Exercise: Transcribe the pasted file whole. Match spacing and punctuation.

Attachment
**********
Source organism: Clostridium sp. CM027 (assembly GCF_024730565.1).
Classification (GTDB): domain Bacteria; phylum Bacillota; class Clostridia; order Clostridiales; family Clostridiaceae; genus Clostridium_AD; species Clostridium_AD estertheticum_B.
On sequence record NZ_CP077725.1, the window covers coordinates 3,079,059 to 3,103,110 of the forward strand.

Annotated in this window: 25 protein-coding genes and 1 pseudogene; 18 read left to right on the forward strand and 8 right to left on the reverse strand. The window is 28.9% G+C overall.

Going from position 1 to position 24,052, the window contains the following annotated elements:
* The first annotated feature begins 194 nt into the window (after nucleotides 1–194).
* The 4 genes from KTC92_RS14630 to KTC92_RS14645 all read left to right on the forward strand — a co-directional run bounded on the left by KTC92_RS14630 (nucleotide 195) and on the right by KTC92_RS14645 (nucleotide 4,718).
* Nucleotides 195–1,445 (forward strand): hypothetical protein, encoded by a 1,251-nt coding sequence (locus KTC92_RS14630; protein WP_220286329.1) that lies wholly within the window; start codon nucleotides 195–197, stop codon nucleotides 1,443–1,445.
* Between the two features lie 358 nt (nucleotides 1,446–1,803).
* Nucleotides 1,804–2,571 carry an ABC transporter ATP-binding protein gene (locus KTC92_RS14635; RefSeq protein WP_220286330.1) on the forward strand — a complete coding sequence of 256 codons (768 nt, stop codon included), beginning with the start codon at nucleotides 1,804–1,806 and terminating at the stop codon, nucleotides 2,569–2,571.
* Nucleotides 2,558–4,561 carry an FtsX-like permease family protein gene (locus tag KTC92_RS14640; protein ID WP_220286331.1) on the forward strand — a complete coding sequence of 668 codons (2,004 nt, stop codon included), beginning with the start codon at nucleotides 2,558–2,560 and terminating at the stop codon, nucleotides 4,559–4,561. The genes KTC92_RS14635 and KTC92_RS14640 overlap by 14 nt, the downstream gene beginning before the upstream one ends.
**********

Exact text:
Source organism: Clostridium sp. CM027 (assembly GCF_024730565.1).
Classification (GTDB): domain Bacteria; phylum Bacillota; class Clostridia; order Clostridiales; family Clostridiaceae; genus Clostridium_AD; species Clostridium_AD estertheticum_B.
On sequence record NZ_CP077725.1, the window covers coordinates 3,079,059 to 3,103,110 of the forward strand.

Annotated in this window: 25 protein-coding genes and 1 pseudogene; 18 read left to right on the forward strand and 8 right to left on the reverse strand. The window is 28.9% G+C overall.

Going from position 1 to position 24,052, the window contains the following annotated elements:
* The first annotated feature begins 194 nt into the window (after nucleotides 1–194).
* The 4 genes from KTC92_RS14630 to KTC92_RS14645 all read left to right on the forward strand — a co-directional run bounded on the left by KTC92_RS14630 (nucleotide 195) and on the right by KTC92_RS14645 (nucleotide 4,718).
* Nucleotides 195–1,445 (forward strand): hypothetical protein, encoded by a 1,251-nt coding sequence (locus KTC92_RS14630; protein WP_220286329.1) that lies wholly within the window; start codon nucleotides 195–197, stop codon nucleotides 1,443–1,445.
* Between the two features lie 358 nt (nucleotides 1,446–1,803).
* Nucleotides 1,804–2,571 carry an ABC transporter ATP-binding protein gene (locus KTC92_RS14635; RefSeq protein WP_220286330.1) on the forward strand — a complete coding sequence of 256 codons (768 nt, stop codon included), beginning with the start codon at nucleotides 1,804–1,806 and terminating at the stop codon, nucleotides 2,569–2,571.
* Nucleotides 2,558–4,561 carry an FtsX-like permease family protein gene (locus tag KTC92_RS14640; protein ID WP_220286331.1) on the forward strand — a complete coding sequence of 668 codons (2,004 nt, stop codon included), beginning with the start codon at nucleotides 2,558–2,560 and terminating at the stop codon, nucleotides 4,559–4,561. The genes KTC92_RS14635 and KTC92_RS14640 overlap by 14 nt, the downstream gene beginning before the upstream one ends.